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What is the most accurate theory in physics recently to predict quantum behavior?

  1. Oct 18, 2014 #1
    Sorry I am new to quantum physics. I am curious about what is the most accurate theory till now to predict quantum behavior. And I have several questions.
    1. Is quantum field theory a "method" and can used universally in standard model?
    2.What is the most accurate theory(or model) recently in particle physics?
    3.What quantum phonomenons are now unexplained or sure againsting current models?
    4.Is quantum eraser explained and can be predicted? I did not seen it at wiki "unsolved physics problems", but why is it againsting cusality? Or cusality isn't a necessary condition to quantum mechenics?
  2. jcsd
  3. Oct 18, 2014 #2


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    1. Quantum field theory is essentially the quantum mechanics of many identical particles, in which creation and destruction of particles as observed in relativistic phenomena can be described.

    2-3. The most accurate model is the standard model of particle physics, which describes almost all observed phenomena in the absence of gravity. In the presence of gravity, quantum field theory and general relativity can be combined to give LCDM model of cosmology, which is also consistent with all observed phenomena in gravity. The main thing that is not described by the standard model is neutrino mass, which it can accomodate, but I don't think there is yet a standard way to do it. (Dark matter is also a problem, since the evidence suggests a particle exists which we have not yet discovered.)

    4. The quantum eraser is not a problem, and the apparent paradox arises from a confusing way of thinking about what is happening. Causality is not violated.

    Neutrino mass: http://ctp.berkeley.edu/neutrino/neutrino5.html
    Dark matter: http://www.astro.ucla.edu/~wright/cosmology_faq.html#DM

    There are many open problems in "non-fundamental" physics, such as high temperature superconductivity or curing Alzheimer's disease. However, these are believed to be problems in how we apply known laws, rather than discovering new laws. There is also the problem of quantum gravity at high energies, where new laws are probably needed. However, quantum gravity at high energies is not a problem of being unable to describe what we see, but it is more theoretical. All observations to date are consistent with our present theory of quantum gravity at low energies.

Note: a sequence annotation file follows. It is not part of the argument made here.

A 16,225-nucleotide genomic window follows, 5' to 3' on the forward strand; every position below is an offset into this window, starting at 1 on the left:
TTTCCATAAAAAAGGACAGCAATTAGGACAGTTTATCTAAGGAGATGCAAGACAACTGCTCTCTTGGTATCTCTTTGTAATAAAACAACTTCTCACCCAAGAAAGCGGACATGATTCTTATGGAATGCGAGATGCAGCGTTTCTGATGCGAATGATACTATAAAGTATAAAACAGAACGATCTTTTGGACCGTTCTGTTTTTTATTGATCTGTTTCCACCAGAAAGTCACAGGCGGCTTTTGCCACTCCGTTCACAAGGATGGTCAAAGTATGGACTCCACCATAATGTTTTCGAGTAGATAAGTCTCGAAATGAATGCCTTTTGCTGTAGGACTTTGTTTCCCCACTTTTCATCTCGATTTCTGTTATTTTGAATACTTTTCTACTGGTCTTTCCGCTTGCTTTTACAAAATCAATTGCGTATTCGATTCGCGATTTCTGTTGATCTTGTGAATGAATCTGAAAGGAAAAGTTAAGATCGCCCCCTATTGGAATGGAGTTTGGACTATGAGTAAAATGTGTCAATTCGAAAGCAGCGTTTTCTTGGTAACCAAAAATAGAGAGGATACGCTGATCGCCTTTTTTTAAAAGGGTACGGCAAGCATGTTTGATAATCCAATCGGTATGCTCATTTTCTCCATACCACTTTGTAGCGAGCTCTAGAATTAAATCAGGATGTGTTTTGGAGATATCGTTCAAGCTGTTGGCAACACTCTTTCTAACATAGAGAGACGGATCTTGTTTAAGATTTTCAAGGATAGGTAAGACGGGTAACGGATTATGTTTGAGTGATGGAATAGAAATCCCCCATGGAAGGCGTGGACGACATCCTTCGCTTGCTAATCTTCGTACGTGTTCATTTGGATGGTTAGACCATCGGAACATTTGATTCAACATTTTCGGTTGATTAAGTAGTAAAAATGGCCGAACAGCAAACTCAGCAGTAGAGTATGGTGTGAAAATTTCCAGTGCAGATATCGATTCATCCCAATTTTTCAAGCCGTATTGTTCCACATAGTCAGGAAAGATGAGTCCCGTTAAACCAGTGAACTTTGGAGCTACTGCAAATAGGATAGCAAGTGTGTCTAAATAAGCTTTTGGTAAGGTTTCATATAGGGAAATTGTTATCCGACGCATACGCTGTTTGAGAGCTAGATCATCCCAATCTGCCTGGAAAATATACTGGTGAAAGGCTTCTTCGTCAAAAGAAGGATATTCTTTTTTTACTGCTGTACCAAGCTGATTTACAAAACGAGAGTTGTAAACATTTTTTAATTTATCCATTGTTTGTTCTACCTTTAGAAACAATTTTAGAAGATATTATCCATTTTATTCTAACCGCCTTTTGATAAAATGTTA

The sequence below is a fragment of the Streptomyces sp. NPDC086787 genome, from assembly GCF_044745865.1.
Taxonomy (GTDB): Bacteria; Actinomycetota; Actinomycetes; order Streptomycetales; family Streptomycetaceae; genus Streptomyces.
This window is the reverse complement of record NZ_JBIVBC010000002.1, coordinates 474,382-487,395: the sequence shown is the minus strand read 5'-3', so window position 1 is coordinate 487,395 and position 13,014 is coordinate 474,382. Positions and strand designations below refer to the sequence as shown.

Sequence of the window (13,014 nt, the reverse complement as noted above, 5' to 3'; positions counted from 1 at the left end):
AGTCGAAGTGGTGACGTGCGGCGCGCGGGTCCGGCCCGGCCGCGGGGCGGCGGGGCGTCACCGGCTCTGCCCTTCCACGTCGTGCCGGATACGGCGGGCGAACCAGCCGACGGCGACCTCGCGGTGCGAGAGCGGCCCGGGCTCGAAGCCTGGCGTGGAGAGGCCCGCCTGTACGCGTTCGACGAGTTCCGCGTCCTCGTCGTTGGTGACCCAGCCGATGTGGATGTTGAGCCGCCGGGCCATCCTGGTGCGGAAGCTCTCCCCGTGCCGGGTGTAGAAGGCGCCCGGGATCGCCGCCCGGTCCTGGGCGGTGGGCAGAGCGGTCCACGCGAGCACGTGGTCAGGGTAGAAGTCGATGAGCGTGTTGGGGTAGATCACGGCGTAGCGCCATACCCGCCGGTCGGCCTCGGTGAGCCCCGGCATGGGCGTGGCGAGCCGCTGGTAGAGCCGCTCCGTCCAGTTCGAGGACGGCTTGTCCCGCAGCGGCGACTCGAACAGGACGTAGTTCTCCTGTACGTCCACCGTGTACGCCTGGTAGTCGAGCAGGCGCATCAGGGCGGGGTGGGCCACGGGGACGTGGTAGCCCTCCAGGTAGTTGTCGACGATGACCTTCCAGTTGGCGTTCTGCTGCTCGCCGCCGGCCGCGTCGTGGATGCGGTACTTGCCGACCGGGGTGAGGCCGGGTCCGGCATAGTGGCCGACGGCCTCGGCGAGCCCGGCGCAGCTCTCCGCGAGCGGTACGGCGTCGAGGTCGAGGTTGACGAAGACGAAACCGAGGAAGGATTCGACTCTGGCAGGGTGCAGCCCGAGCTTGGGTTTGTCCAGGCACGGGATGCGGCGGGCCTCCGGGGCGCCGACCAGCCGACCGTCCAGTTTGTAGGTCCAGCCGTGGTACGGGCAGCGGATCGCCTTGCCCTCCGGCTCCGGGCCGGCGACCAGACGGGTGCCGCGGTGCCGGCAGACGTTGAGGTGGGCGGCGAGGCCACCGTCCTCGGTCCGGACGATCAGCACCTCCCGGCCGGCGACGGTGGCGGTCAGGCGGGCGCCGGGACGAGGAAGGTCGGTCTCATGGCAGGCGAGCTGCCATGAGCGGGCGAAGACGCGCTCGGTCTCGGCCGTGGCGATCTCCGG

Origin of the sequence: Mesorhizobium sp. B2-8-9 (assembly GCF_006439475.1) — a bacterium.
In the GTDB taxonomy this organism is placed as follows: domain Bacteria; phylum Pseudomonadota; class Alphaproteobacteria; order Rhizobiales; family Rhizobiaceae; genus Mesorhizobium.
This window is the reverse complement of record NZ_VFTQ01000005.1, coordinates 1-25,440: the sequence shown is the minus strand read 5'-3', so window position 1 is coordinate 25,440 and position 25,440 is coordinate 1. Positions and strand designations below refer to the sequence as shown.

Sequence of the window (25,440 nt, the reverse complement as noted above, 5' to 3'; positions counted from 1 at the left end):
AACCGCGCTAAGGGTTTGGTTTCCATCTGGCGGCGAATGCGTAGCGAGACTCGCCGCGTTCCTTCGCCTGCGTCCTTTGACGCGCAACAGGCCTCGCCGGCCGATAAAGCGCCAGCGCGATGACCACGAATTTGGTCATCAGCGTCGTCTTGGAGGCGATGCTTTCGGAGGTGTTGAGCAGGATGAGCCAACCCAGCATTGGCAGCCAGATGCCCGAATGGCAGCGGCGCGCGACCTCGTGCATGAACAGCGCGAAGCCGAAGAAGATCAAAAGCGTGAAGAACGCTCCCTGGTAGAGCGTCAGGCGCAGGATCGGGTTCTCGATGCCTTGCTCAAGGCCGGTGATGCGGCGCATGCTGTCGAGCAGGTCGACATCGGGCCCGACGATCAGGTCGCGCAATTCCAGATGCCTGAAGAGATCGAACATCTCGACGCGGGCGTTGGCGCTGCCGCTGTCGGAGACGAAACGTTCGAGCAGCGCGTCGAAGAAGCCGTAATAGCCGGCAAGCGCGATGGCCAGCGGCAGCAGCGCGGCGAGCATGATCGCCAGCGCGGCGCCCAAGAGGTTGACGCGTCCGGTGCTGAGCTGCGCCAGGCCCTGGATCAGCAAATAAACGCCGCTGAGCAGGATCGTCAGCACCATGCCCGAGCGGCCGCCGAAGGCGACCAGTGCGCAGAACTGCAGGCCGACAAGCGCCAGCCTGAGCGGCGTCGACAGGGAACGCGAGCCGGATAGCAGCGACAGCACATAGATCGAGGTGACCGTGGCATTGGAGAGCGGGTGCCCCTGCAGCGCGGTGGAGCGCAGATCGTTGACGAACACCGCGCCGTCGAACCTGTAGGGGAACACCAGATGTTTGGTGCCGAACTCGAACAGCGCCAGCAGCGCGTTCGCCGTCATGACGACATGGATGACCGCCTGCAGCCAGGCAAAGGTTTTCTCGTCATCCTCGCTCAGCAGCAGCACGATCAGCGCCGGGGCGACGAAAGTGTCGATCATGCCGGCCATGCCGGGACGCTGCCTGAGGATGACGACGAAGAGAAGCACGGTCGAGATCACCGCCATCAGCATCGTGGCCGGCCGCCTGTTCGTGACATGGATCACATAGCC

Last edited: Oct 18, 2014
  4. Oct 18, 2014 #3


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    It is a set of equations. The solutions of those equations correspond to things we observe in experiments, so you can use those equations to make predictions for the observations.
    The Standard Model, which is based on quantum field theory (it is a set of specific fields, all of them follow the equations of quantum field theory).
    Nothing fundamental (if you count neutrino masses as part of the standard model). There are some observations that suggest the existence of additional things (most notably dark matter) not described in the standard model, but no clear deviation from the predictions of the standard model has been observed so far.
    There are also things too complex to treat on a fundamental level (like superconductivity atyy mentioned), but those are not part of particle physics.
    Yes, this is not a problem. It is just a bit counter-intuitive, but predicting the results with quantum mechanics is easy.
    Causality depends on the interpretation of quantum mechanics, but most interpretations follow it.
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